What success is… changes.
Motherhood stripped me right back. No work, no work community, less travel and escape and adventure. But other things have come to the fore; other things that are meaningful. Like making a meal with kindness. A child’s question about a friend at childcare who won’t play with them. Playing peek-a-boo with a plastic dolphin. Playing a part in a child feeling loved and free. Thanking my own parents for looking after me with a new degree of understanding. I still love work a lot, but my definition of success is broader now.
- The modern idea of selfless parenting is exhausting and boring and awful. An intensive focus on doing things right, having the right things and putting your child first every time is so demanding, so lonely, so intense. Intensive parenting, carried out in nuclear families, is not healthy or happy-making. Sharing parenting with other adults is essential, packs of kids are better than just your own, doing things for yourself is still bloody important. Learning I don’t have to be the one to do everything has been a saving grace.
- Resist less.
It can be hard to become a mother when your life has centred on independence, work, self. It is nothing less than a grand shattering. Yet there is no going back. I may always feel conflicted in some way by the identity jolt of becoming a parent. I am learning to try and accept that discomfort and vulnerability of this rather than fighting it. There is no going back. Resistance makes it so much harder. A lot of what has been hard in transitioning to being a mother has been fighting for my old self back. Accepting that I am making up a new model of me helps.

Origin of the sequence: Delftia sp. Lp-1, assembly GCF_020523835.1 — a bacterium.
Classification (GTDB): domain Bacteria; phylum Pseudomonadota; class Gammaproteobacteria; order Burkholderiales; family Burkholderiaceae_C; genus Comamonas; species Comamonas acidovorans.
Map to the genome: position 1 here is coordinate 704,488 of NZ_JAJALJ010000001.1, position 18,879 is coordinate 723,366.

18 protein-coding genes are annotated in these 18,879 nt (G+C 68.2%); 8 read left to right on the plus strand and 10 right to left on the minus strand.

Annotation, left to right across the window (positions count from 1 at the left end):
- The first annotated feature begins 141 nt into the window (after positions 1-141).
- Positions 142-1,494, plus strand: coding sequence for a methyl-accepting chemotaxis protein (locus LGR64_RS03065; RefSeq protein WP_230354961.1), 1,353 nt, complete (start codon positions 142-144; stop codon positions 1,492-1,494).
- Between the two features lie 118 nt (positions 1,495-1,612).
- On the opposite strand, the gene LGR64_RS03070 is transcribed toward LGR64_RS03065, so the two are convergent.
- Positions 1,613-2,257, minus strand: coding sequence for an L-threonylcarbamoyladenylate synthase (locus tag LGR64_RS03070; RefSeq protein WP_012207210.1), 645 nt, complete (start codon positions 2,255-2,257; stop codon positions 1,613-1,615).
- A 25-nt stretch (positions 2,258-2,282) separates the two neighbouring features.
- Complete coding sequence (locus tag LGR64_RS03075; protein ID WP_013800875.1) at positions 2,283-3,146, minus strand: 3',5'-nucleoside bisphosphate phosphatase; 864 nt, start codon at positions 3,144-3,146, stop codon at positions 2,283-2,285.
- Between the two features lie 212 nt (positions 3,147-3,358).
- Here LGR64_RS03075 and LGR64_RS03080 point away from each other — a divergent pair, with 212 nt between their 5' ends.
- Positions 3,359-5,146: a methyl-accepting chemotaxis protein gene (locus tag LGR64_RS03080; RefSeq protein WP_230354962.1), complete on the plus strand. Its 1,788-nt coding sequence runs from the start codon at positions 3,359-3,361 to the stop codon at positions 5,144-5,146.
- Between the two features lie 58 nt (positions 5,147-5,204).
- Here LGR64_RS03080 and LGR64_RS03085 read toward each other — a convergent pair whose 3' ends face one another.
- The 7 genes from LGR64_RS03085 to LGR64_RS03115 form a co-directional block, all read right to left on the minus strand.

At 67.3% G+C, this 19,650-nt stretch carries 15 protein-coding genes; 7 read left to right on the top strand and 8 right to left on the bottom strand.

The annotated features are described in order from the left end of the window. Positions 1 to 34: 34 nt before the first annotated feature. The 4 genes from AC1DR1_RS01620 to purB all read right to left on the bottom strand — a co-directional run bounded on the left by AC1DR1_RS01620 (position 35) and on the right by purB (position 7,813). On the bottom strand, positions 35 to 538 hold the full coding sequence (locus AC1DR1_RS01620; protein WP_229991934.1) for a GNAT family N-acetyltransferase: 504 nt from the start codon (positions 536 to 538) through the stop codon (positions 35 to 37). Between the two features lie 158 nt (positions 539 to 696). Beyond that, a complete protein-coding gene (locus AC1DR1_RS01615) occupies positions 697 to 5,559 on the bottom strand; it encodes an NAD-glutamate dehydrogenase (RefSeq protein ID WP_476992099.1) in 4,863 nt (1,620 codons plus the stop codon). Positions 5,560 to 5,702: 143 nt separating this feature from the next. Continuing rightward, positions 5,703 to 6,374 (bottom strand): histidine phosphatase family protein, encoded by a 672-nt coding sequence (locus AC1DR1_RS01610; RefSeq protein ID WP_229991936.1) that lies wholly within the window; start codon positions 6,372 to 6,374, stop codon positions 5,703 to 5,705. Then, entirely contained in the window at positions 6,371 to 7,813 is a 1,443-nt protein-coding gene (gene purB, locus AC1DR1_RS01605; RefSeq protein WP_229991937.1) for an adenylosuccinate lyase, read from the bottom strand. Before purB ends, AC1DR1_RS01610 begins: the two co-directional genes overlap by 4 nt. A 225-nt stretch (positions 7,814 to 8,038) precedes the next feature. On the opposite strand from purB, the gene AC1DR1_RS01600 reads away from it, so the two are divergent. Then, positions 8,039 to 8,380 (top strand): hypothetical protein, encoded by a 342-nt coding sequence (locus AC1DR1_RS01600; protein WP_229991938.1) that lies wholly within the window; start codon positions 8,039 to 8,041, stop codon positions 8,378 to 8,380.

- The upside.
It has not all been loss. It has also been a huge gain. I often focused on the loss of work, ambition, time, freedom, sleep. I have gained wisdom, depth, perspective, love, questions. I am more interesting by a million miles.
- I am in a chapter of life.
This chapter, which involves a decent dollop of selflessness, patience, and slow, is not forever. This helps me feel less anxious.
- Some things we shouldn’t accept.
It’s not enough for me to worship my inner goddess and develop more patience and get up at 5am to catch the quiet of the day. Societally some things are not right. Mothers are still squashed and judged and in between a rock and a hard place. They are still too often expected to do it all. It is not enough to focus on mothers developing self care practices and deeper wells of inner peace. It needs to become acceptable for men to share child care, we need real conversations about judgement, identity, transition. We need ways of building parenting communities other than the pot luck of mother’s groups.I will save other critical lessons, involving methods of Lego construction, evolving a relationship with your partner, tricks for getting toddlers off a swing at the playground for the next edition. I wouldn’t say I feel wise, far from it. But one nappy, hug, breath, step at a time, I have come a ways.